The Case for Travel Agents
To supply his Los Angeles-based jewelry company The Pearl Source, Leon Rbibo makes frequent trips to Tahiti, Japan and Hong Kong, importing about 10,000 pearls per month. He also visits distribution markets from New York to Hawaii. About five years ago, overwhelmed by the logistics of planning at least two trips per month, he made the switch from organizing his own travel to using an agency.
“As I travel more often, I need to travel more comfortably,” says Rbibo, who, at 6 feet 8 inches tall, is keen on maximizing airplane legroom. “Often travel agents have more knowledge when it comes to seating. They can get special placement on a plane or get better deals [on upgrades]. We lost an enormous amount of time tracking and using miles. While some people say travel agents are dead due to the internet wiping them out, businesses don’t have the time or luxury to do those things.”
In this age of DIY internet booking, small businesses may question the need for professional travel planners. After all, metasearch engines like Kayak for flights and Trivago for accommodations make cost comparisons simple for the occasional business traveler.
But high frequency of travel can trigger the need for professional help. Jody Diamond, owner of Diamond Public Relations in Miami, employs 22 staffers and books up to 50 flights per month, often on complicated routes. After one particularly snarled transaction, she tried out a travel professional and decided never to go back to going it alone. “We were finding that travel agents were able to get better fares and routes and do it quicker than we were,” she says. “Even considering the $20 fee [per ticket], it adds up when you’re dealing with a lot of tickets.”
Topaz International, a corporate travel auditor, conducted a study this year in which it looked at 5,572 itineraries booked via corporate travel programs, of which 81 percent could be replicated, with the same routing, on public internet sites. Of those, only 6 percent could be booked online cheaper than with a travel agent.
Small businesses generally make the switch from DIY to travel pro when they reach 25 to 50 employees and spend $50,000 to $100,000 annually on airfare, according to Anita Salvatore, executive vice president of global account services for Travizon. The Woburn, Mass., company turns out reports that help identify where a firm can leverage spending by, for example, negotiating with an airline for corporate rates. “If you’re planning on going public, you have to have these financial controls in place,” Salvatore says.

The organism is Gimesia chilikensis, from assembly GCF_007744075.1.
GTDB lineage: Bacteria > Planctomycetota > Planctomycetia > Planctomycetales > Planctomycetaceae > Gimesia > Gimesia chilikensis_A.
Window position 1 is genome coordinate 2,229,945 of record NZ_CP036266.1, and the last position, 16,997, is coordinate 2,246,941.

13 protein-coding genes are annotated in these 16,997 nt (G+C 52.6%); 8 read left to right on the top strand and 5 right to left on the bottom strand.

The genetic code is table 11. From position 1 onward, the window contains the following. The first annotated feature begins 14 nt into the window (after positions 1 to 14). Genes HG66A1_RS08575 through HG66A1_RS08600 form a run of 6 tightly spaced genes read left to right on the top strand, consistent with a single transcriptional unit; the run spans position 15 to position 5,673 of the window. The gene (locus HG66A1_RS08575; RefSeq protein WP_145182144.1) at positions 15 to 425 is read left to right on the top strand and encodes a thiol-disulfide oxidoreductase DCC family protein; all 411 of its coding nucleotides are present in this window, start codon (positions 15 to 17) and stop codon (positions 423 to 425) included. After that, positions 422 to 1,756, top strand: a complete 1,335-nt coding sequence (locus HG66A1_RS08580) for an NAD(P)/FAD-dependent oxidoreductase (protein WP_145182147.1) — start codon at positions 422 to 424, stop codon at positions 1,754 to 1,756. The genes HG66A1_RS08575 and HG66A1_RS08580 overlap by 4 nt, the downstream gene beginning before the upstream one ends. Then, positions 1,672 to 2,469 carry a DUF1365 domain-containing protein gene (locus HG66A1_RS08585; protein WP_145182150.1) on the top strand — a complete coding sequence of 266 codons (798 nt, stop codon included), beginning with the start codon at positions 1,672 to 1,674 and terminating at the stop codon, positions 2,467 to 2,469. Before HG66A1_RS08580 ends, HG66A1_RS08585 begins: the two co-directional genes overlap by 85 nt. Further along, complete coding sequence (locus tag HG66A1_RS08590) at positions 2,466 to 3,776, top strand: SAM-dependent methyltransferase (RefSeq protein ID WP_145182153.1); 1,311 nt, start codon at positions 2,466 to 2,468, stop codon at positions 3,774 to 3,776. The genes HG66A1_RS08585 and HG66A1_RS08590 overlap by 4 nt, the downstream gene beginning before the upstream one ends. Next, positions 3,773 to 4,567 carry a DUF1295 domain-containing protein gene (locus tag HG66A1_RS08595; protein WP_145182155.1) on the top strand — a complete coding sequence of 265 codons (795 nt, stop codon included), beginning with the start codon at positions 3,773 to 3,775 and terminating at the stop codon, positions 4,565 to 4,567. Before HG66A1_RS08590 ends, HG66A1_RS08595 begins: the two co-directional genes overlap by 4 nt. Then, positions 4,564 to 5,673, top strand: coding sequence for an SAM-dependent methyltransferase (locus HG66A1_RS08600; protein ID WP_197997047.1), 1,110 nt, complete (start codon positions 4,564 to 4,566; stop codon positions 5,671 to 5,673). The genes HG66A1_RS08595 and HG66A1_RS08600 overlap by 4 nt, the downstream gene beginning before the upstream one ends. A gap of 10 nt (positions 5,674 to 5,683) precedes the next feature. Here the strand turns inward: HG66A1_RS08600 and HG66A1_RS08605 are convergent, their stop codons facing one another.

Tim Hentschel, CEO of West Palm Beach, Fla.-based HotelPlanner, which specializes in group meetings, concurs. “Once your travel budget gets above $100,000 per year, it’s time to look at what you can do with a travel partner,” he says, noting that small businesses hitting that mark may be able to negotiate lower rates.
Businesses below the bar can take advantage of websites like Yapta, which tracks business travel and issues alerts when rates drop. Michael Warner and Michelle Lim Warner, owners of DCanter wine boutique in Washington, D.C., use websites to find airfares to Bordeaux, Argentina and California, and turn to Airbnb for accommodations. But the couple has made one concession in securing outside support: By investing in an American Express Platinum Card, which charges an annual fee of $450, they get concierge services for planning travel, transferable airline credits and lounge access that allows them to work at various airports.
“The perks add up and end up paying for themselves,” Michael says.
Online travel agencies are actively courting small businesses; Expedia, for example, recently launched a loyalty program. Among agency options, online and off, Rbibo chose a small Los Angeles company, Altour, to handle his pearl-buying trips.
“I’m more keen on personal relationships, so often I favor small businesses in general,” he says. “It pays off because we have a relationship. They appreciate my business and have the time and energy to make me happy as a client.”